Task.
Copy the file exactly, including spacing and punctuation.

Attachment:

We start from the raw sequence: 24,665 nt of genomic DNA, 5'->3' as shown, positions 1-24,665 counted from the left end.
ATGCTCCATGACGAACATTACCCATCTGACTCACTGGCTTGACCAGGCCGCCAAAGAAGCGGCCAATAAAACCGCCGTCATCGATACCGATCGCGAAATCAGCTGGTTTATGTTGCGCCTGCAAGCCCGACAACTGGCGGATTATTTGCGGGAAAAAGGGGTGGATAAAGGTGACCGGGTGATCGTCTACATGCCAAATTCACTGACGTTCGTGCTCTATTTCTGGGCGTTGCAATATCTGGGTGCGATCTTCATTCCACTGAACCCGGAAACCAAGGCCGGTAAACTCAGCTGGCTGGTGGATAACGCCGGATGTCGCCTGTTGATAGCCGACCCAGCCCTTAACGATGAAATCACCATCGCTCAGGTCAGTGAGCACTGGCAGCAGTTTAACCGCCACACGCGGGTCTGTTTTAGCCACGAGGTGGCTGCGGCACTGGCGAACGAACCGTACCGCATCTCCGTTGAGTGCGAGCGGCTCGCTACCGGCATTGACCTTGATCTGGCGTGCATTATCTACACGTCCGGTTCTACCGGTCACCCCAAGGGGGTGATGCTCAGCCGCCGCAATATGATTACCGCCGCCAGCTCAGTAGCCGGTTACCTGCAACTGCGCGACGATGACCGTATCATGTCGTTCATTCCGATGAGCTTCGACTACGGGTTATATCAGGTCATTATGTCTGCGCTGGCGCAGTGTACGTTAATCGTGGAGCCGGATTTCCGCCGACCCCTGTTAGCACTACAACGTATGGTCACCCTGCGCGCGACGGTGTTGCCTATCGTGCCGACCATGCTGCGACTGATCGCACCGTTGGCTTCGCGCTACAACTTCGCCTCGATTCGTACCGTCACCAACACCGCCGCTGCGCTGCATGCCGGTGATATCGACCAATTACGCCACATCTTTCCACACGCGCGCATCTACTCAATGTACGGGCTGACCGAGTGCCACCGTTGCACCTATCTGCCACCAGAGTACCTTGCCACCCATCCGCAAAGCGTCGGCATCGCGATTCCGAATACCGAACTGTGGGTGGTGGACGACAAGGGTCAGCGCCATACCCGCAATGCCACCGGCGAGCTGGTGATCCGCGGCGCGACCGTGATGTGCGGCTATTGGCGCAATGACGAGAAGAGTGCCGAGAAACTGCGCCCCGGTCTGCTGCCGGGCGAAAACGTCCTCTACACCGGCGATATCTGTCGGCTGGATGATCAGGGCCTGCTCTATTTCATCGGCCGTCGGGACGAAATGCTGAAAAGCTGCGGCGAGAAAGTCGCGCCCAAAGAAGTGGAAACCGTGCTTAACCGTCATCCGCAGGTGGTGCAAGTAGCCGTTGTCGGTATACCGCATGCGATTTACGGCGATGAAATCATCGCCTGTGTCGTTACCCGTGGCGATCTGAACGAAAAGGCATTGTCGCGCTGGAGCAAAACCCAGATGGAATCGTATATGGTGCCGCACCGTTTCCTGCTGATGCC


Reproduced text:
We start from the raw sequence: 24,665 nt of genomic DNA, 5'->3' as shown, positions 1-24,665 counted from the left end.
ATGCTCCATGACGAACATTACCCATCTGACTCACTGGCTTGACCAGGCCGCCAAAGAAGCGGCCAATAAAACCGCCGTCATCGATACCGATCGCGAAATCAGCTGGTTTATGTTGCGCCTGCAAGCCCGACAACTGGCGGATTATTTGCGGGAAAAAGGGGTGGATAAAGGTGACCGGGTGATCGTCTACATGCCAAATTCACTGACGTTCGTGCTCTATTTCTGGGCGTTGCAATATCTGGGTGCGATCTTCATTCCACTGAACCCGGAAACCAAGGCCGGTAAACTCAGCTGGCTGGTGGATAACGCCGGATGTCGCCTGTTGATAGCCGACCCAGCCCTTAACGATGAAATCACCATCGCTCAGGTCAGTGAGCACTGGCAGCAGTTTAACCGCCACACGCGGGTCTGTTTTAGCCACGAGGTGGCTGCGGCACTGGCGAACGAACCGTACCGCATCTCCGTTGAGTGCGAGCGGCTCGCTACCGGCATTGACCTTGATCTGGCGTGCATTATCTACACGTCCGGTTCTACCGGTCACCCCAAGGGGGTGATGCTCAGCCGCCGCAATATGATTACCGCCGCCAGCTCAGTAGCCGGTTACCTGCAACTGCGCGACGATGACCGTATCATGTCGTTCATTCCGATGAGCTTCGACTACGGGTTATATCAGGTCATTATGTCTGCGCTGGCGCAGTGTACGTTAATCGTGGAGCCGGATTTCCGCCGACCCCTGTTAGCACTACAACGTATGGTCACCCTGCGCGCGACGGTGTTGCCTATCGTGCCGACCATGCTGCGACTGATCGCACCGTTGGCTTCGCGCTACAACTTCGCCTCGATTCGTACCGTCACCAACACCGCCGCTGCGCTGCATGCCGGTGATATCGACCAATTACGCCACATCTTTCCACACGCGCGCATCTACTCAATGTACGGGCTGACCGAGTGCCACCGTTGCACCTATCTGCCACCAGAGTACCTTGCCACCCATCCGCAAAGCGTCGGCATCGCGATTCCGAATACCGAACTGTGGGTGGTGGACGACAAGGGTCAGCGCCATACCCGCAATGCCACCGGCGAGCTGGTGATCCGCGGCGCGACCGTGATGTGCGGCTATTGGCGCAATGACGAGAAGAGTGCCGAGAAACTGCGCCCCGGTCTGCTGCCGGGCGAAAACGTCCTCTACACCGGCGATATCTGTCGGCTGGATGATCAGGGCCTGCTCTATTTCATCGGCCGTCGGGACGAAATGCTGAAAAGCTGCGGCGAGAAAGTCGCGCCCAAAGAAGTGGAAACCGTGCTTAACCGTCATCCGCAGGTGGTGCAAGTAGCCGTTGTCGGTATACCGCATGCGATTTACGGCGATGAAATCATCGCCTGTGTCGTTACCCGTGGCGATCTGAACGAAAAGGCATTGTCGCGCTGGAGCAAAACCCAGATGGAATCGTATATGGTGCCGCACCGTTTCCTGCTGATGCC